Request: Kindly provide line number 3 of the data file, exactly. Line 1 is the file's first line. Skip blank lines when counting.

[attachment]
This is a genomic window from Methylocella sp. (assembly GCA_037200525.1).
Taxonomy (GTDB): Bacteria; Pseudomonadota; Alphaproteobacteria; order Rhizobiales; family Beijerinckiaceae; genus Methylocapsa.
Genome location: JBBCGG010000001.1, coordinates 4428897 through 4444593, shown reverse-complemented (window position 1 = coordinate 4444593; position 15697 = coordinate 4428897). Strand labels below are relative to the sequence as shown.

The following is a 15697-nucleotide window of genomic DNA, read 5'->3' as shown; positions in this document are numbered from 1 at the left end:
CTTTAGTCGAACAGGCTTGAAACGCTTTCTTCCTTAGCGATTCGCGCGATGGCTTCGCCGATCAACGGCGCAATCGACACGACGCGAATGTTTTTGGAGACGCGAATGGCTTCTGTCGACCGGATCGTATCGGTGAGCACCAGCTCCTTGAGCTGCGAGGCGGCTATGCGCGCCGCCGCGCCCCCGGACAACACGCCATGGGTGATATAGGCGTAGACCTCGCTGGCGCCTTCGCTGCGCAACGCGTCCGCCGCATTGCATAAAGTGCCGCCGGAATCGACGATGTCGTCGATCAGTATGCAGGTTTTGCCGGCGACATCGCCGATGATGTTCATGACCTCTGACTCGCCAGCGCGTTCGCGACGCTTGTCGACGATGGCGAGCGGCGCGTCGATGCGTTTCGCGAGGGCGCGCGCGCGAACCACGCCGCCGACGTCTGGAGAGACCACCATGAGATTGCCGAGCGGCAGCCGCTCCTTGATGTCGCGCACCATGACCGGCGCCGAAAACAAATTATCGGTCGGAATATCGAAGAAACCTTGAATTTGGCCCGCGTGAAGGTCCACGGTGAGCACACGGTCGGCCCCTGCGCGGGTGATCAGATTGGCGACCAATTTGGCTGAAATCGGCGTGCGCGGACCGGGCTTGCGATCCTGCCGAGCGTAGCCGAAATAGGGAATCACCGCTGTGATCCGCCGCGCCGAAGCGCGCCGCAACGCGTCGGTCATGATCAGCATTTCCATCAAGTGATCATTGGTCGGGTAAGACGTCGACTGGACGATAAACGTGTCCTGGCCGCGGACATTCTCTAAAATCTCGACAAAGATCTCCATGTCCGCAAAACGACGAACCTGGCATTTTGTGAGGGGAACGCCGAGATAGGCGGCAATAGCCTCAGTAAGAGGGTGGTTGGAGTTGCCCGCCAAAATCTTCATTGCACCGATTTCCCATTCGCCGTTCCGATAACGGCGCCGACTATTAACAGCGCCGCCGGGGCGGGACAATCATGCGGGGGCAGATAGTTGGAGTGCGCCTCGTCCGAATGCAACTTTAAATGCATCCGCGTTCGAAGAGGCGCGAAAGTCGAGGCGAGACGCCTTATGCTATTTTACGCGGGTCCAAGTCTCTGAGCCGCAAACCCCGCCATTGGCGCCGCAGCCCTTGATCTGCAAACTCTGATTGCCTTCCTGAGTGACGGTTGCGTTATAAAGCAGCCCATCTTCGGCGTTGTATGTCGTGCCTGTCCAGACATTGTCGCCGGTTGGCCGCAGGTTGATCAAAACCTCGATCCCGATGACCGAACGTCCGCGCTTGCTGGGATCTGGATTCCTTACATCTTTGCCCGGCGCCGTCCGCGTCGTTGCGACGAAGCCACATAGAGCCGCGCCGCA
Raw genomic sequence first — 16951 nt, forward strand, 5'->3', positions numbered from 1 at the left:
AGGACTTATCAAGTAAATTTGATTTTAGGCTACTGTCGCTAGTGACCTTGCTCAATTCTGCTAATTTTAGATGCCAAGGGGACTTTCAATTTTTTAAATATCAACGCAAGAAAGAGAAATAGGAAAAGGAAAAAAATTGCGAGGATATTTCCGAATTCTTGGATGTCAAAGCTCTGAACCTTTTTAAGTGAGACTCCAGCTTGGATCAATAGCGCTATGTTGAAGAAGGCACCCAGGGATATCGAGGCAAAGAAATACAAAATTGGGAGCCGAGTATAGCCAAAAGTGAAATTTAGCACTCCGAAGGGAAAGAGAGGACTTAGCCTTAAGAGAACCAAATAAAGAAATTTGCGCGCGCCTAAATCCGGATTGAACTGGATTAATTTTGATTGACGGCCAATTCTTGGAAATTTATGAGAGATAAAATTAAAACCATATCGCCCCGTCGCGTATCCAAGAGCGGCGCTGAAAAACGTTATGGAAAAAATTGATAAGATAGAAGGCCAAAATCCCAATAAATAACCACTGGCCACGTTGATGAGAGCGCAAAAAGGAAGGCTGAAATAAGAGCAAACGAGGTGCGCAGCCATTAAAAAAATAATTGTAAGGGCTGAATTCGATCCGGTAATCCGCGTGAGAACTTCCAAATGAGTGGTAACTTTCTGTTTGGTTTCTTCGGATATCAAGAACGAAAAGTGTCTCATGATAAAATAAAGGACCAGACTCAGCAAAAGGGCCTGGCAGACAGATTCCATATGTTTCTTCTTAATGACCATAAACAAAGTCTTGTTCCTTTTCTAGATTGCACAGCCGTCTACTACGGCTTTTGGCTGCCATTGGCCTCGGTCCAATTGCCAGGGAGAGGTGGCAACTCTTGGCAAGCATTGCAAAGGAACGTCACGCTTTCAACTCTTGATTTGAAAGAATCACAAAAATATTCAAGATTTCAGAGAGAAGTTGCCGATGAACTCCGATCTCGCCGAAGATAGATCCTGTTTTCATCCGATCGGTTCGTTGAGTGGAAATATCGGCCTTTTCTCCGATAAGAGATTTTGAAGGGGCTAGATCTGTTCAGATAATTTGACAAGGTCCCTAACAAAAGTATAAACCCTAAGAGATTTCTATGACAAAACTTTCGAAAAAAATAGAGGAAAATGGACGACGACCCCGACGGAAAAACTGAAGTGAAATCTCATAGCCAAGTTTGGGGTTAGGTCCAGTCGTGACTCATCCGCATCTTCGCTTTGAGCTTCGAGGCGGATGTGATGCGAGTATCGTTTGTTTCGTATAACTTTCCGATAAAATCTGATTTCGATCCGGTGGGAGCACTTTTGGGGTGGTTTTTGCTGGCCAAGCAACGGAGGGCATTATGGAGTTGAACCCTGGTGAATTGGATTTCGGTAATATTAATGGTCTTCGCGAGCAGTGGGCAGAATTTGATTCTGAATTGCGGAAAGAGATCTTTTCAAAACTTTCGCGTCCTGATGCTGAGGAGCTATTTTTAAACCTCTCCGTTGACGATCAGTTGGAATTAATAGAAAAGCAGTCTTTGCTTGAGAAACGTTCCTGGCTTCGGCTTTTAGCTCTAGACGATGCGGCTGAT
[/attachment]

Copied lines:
Genome location: JBBCGG010000001.1, coordinates 4428897 through 4444593, shown reverse-complemented (window position 1 = coordinate 4444593; position 15697 = coordinate 4428897). Strand labels below are relative to the sequence as shown.